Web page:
Business Strategy in an Electronic Age

by anupmaurya
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  • A supply chain is a system of organizations, people, activities, information, and resources involved in moving a product or service from supplier to customer.
  • Supply chain activities transform natural resources, raw materials, and components into a finished product that is delivered to the end customer.
  • In sophisticated supply chain systems, used products may re-enter the supply chain at any point where residual value is recyclable.
The Council of Supply Chain Management Professionals defines supply chain management as follows:

Supply Chain Management encompasses the planning and management of all activities involved in sourcing and procurement, conversion, and all logistics management activities. Importantly, it also includes coordination and collaboration with channel partners, which can be suppliers, intermediaries, third-party service providers, and customers. In essence, supply chain management integrates supply and demand management within and across companies. Supply Chain Management is an integrating function with primary responsibility for linking major business functions and business processes within and across companies into a cohesive and high-performing business model. It includes all of the logistics management activities noted above, as well as manufacturing operations, and it drives coordination of processes and activities with and across marketing, sales, product design, and finance, and information technology.

A typical supply chain begins with the ecological, biological, and political regulation of natural resources, followed by the human extraction of raw material, and includes several production links (e.g., component construction, assembly, and merging) before moving on to several layers of storage facilities of an ever-decreasing size and increasingly remote geographical locations, and finally reaching the consumer.

Many of the exchanges encountered in the supply chain are therefore between different companies that seek to maximize their revenue within their sphere of interest, but may have little or no knowledge or interest in the remaining players in the supply chain.

More recently, the loosely coupled, self-organizing network of businesses that cooperates to provide product and service offerings has been called the Extended Enterprise. Guaranteeing acceptable conditions in a global supply chain can be a complex challenge.

As part of their efforts to demonstrate ethical practices, many large companies and global brands are integrating codes of conduct and guidelines into their corporate cultures and management systems. Through these, corporations are making demands on their suppliers (facilities, farms, subcontracted services such as cleaning, canteen, security etc.) and verifying, through social audits, that they are complying with the required standard.

Supply chain modeling

There are a variety of supply-chain models, which address both the upstream and downstream elements of supply chain management (SCM).

  • The SCOR (Supply-Chain Operations Reference) model, developed by a consortium of industry and the non-profit Supply Chain Council (now part of APICS) became the cross-industry de factor standard defining the scope of supply-chain management. SCOR measures total supply-chain performance. It is a process reference model for supply-chain management, spanning from the supplier’s, supplier to the customer’s customer. It includes delivery and order fulfilment performance, production flexibility, warranty and returns processing costs, inventory and asset turns, and other factors in evaluating the overall effective performance of a supply chain.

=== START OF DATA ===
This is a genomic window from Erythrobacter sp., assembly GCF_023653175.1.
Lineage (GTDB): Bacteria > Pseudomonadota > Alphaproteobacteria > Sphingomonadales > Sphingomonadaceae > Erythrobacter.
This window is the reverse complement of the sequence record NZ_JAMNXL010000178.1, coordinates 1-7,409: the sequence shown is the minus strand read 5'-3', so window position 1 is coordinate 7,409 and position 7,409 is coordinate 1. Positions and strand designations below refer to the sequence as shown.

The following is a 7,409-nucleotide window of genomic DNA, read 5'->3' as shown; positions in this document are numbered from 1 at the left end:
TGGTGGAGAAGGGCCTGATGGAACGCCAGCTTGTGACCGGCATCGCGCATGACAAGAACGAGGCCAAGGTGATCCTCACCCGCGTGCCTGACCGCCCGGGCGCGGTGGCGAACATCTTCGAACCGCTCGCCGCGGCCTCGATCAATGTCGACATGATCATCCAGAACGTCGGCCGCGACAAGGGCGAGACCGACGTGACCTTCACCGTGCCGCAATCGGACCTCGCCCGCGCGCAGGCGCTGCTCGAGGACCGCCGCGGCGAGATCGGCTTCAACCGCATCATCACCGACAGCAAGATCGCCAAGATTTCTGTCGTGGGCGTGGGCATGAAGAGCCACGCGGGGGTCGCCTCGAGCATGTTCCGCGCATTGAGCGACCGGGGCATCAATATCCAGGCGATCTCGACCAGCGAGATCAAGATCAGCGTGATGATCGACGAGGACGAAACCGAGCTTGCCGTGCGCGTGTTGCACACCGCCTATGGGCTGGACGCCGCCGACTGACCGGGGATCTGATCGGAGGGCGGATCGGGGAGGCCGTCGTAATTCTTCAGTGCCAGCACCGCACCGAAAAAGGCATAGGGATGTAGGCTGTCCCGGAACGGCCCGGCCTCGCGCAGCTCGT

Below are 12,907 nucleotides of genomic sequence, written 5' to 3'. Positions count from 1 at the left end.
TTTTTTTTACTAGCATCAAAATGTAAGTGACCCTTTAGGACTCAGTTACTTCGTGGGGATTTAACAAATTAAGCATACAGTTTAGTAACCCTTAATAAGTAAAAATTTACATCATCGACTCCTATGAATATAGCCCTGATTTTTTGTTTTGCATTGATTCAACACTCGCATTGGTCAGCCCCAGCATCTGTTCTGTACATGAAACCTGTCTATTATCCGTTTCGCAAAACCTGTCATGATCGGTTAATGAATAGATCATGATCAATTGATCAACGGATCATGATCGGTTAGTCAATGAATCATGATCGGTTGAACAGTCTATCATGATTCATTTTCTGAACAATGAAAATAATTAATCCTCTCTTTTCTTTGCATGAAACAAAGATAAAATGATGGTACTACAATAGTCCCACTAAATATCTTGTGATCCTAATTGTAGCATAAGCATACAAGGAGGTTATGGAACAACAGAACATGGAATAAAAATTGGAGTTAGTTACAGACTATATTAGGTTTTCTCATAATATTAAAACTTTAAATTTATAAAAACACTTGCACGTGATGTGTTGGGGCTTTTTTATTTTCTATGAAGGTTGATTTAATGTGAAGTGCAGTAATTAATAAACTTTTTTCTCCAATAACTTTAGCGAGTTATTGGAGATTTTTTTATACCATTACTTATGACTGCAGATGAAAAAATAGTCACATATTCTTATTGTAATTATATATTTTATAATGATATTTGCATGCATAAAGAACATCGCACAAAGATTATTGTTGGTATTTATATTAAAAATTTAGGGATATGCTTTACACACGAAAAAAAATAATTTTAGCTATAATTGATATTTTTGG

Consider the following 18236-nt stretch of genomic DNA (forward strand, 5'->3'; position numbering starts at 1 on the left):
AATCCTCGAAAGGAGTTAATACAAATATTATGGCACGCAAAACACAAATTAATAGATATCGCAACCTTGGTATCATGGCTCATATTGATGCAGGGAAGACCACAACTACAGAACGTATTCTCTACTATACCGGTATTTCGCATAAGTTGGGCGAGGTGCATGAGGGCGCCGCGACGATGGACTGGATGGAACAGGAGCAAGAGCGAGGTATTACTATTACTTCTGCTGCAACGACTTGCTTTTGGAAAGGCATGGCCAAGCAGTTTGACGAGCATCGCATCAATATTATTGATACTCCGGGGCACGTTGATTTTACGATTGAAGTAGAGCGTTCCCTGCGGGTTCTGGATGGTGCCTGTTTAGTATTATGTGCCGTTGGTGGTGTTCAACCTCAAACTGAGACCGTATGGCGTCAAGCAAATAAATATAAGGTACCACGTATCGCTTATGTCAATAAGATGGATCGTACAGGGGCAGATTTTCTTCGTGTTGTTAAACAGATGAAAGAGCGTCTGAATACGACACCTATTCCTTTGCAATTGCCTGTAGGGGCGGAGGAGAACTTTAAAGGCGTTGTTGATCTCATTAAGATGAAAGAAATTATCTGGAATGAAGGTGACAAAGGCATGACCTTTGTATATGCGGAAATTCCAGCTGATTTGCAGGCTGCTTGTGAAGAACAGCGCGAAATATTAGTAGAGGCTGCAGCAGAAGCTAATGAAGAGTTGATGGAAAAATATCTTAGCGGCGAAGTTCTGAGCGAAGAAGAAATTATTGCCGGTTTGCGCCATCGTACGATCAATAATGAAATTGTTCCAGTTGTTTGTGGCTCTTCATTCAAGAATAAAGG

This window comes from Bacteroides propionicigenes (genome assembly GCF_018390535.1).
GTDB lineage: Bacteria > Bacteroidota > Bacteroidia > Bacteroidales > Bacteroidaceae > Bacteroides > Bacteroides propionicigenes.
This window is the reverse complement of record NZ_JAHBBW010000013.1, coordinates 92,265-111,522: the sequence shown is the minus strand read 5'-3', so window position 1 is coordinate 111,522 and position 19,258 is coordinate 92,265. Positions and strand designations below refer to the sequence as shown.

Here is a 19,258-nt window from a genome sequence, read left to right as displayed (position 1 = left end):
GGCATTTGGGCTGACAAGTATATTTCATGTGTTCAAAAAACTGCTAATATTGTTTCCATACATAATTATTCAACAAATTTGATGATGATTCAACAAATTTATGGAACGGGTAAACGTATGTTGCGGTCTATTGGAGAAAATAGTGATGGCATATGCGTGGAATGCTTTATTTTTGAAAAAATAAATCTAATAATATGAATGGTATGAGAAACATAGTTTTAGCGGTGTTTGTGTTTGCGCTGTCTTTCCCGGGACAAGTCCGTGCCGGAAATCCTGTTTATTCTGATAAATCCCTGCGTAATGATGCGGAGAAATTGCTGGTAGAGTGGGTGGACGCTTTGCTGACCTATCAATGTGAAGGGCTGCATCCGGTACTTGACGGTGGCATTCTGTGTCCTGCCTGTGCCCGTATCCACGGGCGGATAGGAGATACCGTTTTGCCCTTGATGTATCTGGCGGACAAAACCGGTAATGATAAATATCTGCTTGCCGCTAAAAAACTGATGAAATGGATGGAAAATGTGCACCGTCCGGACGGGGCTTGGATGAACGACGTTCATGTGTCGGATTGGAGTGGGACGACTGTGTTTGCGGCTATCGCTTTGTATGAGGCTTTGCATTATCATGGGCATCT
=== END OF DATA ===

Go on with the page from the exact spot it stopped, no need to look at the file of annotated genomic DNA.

• The Global Supply Chain Forum has introduced another supply chain model. This framework is built on eight key business processes that are both cross-functional and cross-firm in nature. Each process is managed by a cross-functional team including representatives from logistics, production, purchasing, finance, marketing, and research and development. While each process interfaces with key customers and suppliers, the processes of customer relationship management and supplier relationship management form the critical linkages in the supply chain.
  • The Risk-Averse Optimal Position of the Delivery Window (RA-OPDW) is another supply chain model. It was the first model to report that “the optimal position of the supply chain delivery window, which is necessary to achieve supply chain resilience, is neither determined by penalty cost per time unit late nor by the penalty cost per time unit early but by their ratio.”
  • The American Productivity and Quality Centre (APQC) Process Classification Framework (PCF) SM is a high-level, industry-neutral enterprise process model that allows organizations to see their business processes from a cross-industry viewpoint. The PCF was developed by APQC and its member organizations as an open standard to facilitate improvement through process management and benchmarking, regardless of industry, size, or geography. The PCF organizes operating and management processes into 12 enterprise-level categories, including process groups, and over 1,000 processes and associated activities.
  • In the developing country public health setting, John Snow, Inc. has developed the JSI Framework for Integrated Supply Chain Management in Public Health, which draws from commercial sector best practices to solve problems in public health supply chains.

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